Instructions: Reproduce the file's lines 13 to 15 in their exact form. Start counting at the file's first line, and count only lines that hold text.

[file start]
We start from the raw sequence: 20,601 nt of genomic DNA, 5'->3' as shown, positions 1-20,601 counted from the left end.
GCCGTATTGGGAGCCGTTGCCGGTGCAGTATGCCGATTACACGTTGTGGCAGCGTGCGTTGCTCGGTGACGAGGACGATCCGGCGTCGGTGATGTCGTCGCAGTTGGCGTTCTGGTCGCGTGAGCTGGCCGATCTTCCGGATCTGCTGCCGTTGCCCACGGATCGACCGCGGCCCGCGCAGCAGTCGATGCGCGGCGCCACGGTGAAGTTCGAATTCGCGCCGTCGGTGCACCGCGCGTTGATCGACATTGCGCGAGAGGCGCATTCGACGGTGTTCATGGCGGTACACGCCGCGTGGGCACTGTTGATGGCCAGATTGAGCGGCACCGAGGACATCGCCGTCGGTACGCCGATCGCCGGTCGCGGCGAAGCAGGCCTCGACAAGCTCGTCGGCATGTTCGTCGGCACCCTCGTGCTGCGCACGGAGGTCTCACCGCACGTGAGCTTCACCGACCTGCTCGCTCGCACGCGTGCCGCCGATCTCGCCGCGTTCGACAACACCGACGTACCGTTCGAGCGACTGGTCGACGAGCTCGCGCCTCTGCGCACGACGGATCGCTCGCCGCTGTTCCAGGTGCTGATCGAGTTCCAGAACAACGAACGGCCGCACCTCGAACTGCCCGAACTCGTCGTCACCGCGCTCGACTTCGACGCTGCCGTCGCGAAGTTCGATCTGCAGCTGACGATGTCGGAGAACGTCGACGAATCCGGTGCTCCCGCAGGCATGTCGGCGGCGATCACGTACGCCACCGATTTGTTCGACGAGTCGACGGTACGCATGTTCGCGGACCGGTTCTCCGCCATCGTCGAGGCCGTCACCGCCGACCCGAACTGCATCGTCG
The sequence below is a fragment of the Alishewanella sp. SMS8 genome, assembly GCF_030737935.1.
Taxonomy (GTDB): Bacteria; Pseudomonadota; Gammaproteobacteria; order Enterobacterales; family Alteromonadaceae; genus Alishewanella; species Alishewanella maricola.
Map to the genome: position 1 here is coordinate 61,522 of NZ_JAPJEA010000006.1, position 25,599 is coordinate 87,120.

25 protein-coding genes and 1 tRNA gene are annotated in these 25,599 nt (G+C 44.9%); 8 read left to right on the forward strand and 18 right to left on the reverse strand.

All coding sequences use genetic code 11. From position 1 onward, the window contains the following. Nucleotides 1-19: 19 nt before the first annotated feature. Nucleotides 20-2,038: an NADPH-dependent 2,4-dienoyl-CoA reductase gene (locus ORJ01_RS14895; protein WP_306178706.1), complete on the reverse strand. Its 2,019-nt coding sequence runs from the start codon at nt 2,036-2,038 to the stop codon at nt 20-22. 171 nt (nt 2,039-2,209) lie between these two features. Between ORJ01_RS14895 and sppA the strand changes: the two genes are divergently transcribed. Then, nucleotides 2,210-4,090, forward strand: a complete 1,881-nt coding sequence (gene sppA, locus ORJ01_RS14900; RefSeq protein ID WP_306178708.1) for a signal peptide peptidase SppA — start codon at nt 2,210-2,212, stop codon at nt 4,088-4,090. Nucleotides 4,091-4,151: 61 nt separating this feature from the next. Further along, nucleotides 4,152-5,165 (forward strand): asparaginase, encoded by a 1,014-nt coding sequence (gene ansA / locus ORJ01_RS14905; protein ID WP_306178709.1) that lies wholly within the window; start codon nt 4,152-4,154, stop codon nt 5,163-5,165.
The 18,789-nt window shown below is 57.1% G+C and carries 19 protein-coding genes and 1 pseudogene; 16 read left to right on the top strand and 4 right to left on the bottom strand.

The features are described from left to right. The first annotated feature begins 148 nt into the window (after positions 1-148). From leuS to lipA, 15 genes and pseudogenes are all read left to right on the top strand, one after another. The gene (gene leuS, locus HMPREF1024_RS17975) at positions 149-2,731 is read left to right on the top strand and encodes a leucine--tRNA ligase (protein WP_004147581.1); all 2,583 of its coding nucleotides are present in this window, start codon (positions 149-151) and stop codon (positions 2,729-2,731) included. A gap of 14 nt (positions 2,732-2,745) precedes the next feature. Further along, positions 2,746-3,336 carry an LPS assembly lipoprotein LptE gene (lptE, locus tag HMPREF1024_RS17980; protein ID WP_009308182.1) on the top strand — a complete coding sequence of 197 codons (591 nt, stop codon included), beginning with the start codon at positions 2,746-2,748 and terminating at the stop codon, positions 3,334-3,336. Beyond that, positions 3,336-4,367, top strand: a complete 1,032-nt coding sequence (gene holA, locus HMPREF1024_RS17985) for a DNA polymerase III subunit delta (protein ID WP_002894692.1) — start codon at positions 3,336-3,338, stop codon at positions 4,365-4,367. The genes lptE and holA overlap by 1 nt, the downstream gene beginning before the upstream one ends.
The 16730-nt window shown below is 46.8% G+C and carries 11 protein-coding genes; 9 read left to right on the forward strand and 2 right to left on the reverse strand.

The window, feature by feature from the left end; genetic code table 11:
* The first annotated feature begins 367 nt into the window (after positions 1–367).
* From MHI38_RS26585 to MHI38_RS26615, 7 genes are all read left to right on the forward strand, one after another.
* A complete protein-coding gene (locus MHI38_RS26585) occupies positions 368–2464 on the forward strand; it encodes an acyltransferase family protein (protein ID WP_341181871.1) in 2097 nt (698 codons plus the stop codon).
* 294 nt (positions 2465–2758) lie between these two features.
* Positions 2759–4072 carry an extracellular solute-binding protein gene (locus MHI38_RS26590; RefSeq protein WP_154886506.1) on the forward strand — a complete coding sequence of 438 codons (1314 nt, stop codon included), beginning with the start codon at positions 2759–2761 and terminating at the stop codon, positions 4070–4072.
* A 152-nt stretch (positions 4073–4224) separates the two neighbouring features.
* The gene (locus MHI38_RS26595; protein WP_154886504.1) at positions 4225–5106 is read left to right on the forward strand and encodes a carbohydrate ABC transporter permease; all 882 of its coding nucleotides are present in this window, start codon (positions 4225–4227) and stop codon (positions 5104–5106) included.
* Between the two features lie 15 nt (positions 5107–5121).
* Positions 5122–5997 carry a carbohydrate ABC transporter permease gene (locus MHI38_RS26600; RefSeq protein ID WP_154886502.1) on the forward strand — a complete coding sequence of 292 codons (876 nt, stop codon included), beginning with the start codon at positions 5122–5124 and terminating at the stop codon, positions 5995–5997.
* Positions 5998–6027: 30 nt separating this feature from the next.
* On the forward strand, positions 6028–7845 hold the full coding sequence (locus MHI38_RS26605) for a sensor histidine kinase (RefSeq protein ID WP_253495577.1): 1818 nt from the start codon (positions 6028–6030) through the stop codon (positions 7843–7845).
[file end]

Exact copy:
* From MHI38_RS26585 to MHI38_RS26615, 7 genes are all read left to right on the forward strand, one after another.
* A complete protein-coding gene (locus MHI38_RS26585) occupies positions 368–2464 on the forward strand; it encodes an acyltransferase family protein (protein ID WP_341181871.1) in 2097 nt (698 codons plus the stop codon).
* 294 nt (positions 2465–2758) lie between these two features.